Alan Lancaster, who died at 72 years of age from complications of multiple sclerosis, was the bassist for the rock band Status Quo from the formation of the quartet in 1967 to 1985, and again in 2013-14 for a short-lived reunion. but popular.
A member of the band’s most successful line-up, along with guitarists Francis Rossi and Rick Parfitt and drummer John Coghlan, he was the first bassist to take the stage at Live Aid in July 1985, as opened the show at Wembley Stadium featuring Rockin ‘All Over the World in front of a global television audience of over a billion.
Although Status Quo enjoyed some degree of success after Lancaster left later in 1985, it was in the pivotal early years during its membership that the group established its reputation.
Each of the 11 albums released between 1972 and 1983 made the top five, with their best-known songs of the time, such as Paper Plane, Caroline, Down Down, Whatever You Want, Dear John, as well as their cover of Rockin ‘. All Over by John Fogerty. the world. Catchy, simple in structure, and phenomenally popular, these singles – they released over 100 in all, more than any other British rock band – have become an essential part of the canon.
Lancaster was regarded by fans as the “quiet” of the band, partly because he referred to the outgoing personalities of Rossi and Parfitt, but also because their bass parts were supportive rather than flashy. Still, he had a more fiery character than his reputation suggests. “Alan was tough, very tough,” Parfitt said in 2014.
“You wouldn’t want to fight him, he could really handle himself. I once saw him confront two leather-clad rockers with bicycle chains; he just walked in and beat them up. “
Lancaster bass could be crafted when needed,
as seen in the live versions of Forty five hundred times, initially released on Quo’s 1973 album Hello !, and his singing and songwriting skills were also helpful. He took the lead voice in his version of Roadhouse blues by the Doors in 1972, and wrote Don’t Think It Matters and Lonely Man two years later.
As he explained: “My game is to play hard rock, but I listen to and enjoy a wide range of genres, with various rhythms and bass styles. Playing the bass that I especially admire is often more creative than smart. A creative bass line frames the song and shapes it. “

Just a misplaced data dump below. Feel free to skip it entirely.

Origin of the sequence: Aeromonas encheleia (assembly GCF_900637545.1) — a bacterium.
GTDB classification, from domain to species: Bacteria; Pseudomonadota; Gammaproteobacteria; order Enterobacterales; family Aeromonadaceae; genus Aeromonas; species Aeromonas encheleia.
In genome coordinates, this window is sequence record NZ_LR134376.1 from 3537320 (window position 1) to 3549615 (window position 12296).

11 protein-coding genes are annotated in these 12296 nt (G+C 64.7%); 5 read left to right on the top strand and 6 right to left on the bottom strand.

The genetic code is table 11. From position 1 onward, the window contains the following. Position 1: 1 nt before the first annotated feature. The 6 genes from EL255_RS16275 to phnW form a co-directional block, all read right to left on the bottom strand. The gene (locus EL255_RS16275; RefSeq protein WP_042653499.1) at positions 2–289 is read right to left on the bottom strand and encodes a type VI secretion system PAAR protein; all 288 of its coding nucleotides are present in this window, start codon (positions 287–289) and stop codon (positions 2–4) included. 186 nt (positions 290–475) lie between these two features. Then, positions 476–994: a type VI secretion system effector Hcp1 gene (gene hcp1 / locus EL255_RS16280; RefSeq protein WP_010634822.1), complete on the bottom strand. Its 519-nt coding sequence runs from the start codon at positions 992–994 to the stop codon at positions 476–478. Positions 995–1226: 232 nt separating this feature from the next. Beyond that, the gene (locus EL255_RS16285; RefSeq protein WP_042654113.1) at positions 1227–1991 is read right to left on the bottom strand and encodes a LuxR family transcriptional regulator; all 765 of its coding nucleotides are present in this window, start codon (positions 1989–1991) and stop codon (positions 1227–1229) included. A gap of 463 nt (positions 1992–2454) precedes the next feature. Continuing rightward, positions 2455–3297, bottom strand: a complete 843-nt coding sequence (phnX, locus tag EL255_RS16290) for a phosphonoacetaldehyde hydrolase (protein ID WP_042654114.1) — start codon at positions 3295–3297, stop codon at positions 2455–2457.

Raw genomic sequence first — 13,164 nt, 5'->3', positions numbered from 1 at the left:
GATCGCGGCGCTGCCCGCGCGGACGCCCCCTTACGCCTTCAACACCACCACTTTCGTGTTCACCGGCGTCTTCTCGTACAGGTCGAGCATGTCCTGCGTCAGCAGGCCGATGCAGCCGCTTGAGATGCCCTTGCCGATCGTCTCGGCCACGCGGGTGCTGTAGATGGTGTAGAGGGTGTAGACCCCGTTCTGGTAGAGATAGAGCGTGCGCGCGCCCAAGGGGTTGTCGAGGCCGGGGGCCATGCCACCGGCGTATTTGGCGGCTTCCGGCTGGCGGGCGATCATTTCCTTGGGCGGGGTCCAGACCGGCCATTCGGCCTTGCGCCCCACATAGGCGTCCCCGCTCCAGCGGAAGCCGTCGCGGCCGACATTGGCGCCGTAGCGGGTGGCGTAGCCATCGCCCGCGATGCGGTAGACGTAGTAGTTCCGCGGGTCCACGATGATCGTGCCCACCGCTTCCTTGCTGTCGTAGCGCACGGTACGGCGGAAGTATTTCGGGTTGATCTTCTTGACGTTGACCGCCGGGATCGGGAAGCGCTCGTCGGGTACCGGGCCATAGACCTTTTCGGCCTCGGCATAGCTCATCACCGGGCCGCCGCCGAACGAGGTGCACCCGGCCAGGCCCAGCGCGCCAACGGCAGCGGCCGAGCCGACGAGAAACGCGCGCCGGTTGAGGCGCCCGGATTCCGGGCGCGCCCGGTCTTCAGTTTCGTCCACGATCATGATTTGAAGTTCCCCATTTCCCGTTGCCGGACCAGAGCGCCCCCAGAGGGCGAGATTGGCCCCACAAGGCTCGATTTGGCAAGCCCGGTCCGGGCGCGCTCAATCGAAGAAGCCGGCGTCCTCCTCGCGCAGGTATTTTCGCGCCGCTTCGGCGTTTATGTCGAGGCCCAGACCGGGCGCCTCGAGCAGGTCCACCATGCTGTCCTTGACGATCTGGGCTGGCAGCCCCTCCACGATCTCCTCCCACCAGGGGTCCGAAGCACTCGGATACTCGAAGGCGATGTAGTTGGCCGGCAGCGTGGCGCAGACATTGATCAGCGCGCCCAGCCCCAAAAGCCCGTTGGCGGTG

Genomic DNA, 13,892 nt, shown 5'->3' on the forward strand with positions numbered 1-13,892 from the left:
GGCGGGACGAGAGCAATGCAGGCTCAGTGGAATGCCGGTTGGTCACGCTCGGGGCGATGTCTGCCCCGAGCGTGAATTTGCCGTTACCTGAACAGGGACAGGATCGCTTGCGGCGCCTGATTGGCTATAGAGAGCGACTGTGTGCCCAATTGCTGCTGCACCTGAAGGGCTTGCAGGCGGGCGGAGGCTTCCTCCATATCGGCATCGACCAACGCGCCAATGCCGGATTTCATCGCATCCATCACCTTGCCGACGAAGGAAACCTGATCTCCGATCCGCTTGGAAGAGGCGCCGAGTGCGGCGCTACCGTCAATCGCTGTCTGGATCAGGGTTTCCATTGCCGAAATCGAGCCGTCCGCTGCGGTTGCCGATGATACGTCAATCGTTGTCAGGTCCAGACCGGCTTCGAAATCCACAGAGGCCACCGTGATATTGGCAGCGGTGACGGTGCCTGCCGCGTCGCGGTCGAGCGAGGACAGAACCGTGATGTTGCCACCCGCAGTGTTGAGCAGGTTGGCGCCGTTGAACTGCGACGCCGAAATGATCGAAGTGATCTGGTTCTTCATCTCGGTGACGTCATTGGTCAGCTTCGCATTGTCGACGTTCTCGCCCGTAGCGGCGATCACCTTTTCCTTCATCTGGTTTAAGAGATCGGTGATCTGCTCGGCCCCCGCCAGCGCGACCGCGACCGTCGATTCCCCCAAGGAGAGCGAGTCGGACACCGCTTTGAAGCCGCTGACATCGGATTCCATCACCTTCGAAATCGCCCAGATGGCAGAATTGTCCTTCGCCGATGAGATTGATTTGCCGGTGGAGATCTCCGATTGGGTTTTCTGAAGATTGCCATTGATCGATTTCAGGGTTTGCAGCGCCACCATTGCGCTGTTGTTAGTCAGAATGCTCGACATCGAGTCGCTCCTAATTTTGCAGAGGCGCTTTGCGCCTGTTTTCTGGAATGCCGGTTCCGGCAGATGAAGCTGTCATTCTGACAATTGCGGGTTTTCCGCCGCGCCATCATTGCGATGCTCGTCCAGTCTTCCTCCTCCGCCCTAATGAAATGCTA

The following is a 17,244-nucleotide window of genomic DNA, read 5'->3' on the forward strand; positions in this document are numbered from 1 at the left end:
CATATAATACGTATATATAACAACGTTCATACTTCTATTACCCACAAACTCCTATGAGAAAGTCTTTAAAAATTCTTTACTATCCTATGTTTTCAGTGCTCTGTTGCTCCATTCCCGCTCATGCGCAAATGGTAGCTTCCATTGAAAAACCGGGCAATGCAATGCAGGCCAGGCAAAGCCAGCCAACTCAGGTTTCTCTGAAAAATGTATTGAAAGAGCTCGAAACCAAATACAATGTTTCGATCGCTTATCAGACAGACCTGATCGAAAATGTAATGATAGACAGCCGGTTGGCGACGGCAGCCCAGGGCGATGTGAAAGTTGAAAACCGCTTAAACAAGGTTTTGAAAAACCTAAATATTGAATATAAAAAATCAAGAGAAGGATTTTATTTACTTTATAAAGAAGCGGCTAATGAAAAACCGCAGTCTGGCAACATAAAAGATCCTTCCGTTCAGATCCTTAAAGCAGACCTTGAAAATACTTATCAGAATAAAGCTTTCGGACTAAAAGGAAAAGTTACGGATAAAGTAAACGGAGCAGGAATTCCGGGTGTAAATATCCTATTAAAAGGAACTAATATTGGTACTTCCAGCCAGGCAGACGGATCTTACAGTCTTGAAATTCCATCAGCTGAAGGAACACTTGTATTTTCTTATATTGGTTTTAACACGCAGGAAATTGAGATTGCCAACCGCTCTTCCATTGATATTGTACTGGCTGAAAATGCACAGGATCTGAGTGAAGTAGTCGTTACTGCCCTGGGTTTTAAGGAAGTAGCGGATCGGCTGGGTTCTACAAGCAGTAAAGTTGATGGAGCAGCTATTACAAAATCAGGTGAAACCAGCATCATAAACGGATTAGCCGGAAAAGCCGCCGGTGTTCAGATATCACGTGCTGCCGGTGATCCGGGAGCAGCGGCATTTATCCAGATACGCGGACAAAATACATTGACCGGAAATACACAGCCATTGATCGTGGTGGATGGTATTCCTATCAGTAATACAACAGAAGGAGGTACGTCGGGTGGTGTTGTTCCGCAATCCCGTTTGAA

Born in Peckham, south London, Lancaster met Rossi at Sedgehill School in Catford in 1962, where they both played in the school’s orchestra, and he honed his skills as a bass player on the Scorpions, Wraiths and Traffic Jam, the first incarnations of the Status quo. Although the group’s early years were difficult, with little public interest in their first two psychedelic-filled albums, a style shift to hard blues-rock with the 1972 LP Piledriver paid off.
Lancaster soon became known for the consistency of his performance. As his later replacement John “Rhino” Edwards put it: “I saw Status Quo in 1971 at my local club. I thought, ‘It’s pretty cool, but it doesn’t seem very difficult. I could do that! ‘Of course, when you actually do it, it’s a completely different animal. You have to really act with Status Quo. You have to stack it or it won’t work. “
The group enjoyed a successful decade in the 1970s, but in 1980 internal tensions and fallout from rock’n’roll debauchery caused the group to disband, and Coghlan left that year. Lancaster, who had moved to Sydney, Australia, with his parents and siblings in 1983, prompting Status Quo, in his absence, to use a cardboard cutout of him for televised performances on Top of the Pops, left the band afterward. of Live Aid. As a co-founder of the group, he issued an injunction against Rossi and Parfitt to prevent them from using the band’s name – it was settled out of court the following year.
In Australia, Lancaster joined the Party Boys, who achieved success with a self-titled album in 1987. He also formed the Bombers, initially joined by Coghlan. However, it was a case of diminishing returns for the bass player, and two more groups, the Lancaster Brewster Band and Alan Lancaster’s Bombers, made little headway.
Although Lancaster later did some work as a composer and score producer, it was only in 2010 that his name came up in connection with the idea that the original Status Quo lineup could be reformed. He and Rossi met in Sydney, although the group’s then bassist Edwards explained that his predecessor’s health was poor. He added that there was no bad blood between the two sides and said: “It was great, it is a legend. You know, I’ll always be Alan Lancaster’s replacement … I’m trying to keep his legacy in a safe pair of hands. “
When it was announced in 2013 that the “Frantic Four” were reuniting for dates in the UK, fans were eager to see Lancaster back on stage. Although she had gray hair and was fragile, she did her job efficiently. One Guardian reviewer wrote: “Quo is at its most exciting, and exciting is the right word, when they bring the boogie … No wonder the Hammersmith Apollo was as crowded as I have ever seen it.”
After the reunion ended in 2014, Lancaster revealed some remaining bitterness about the original split, by then more than three decades in the past. Interviewed by the television channel Studio 10 in 2016, he said: “The status quo ended up costing me more money than I had made with it, because I was trying to protect it. I am not a large corporation, I am alone. In the end you have to give up … None of us in the band have received a royalty statement, ever. There are many millionaires around the world who have made money off the Status Quo, but the gang struggles to get there. “
Lancaster is survived by his wife, Dayle (née Thurbon), whom he married in 1978, their three children, Alan Jr, Toni and David, and five grandchildren.
George is Digismak’s reported cum editor with 13 years of experience in Journalism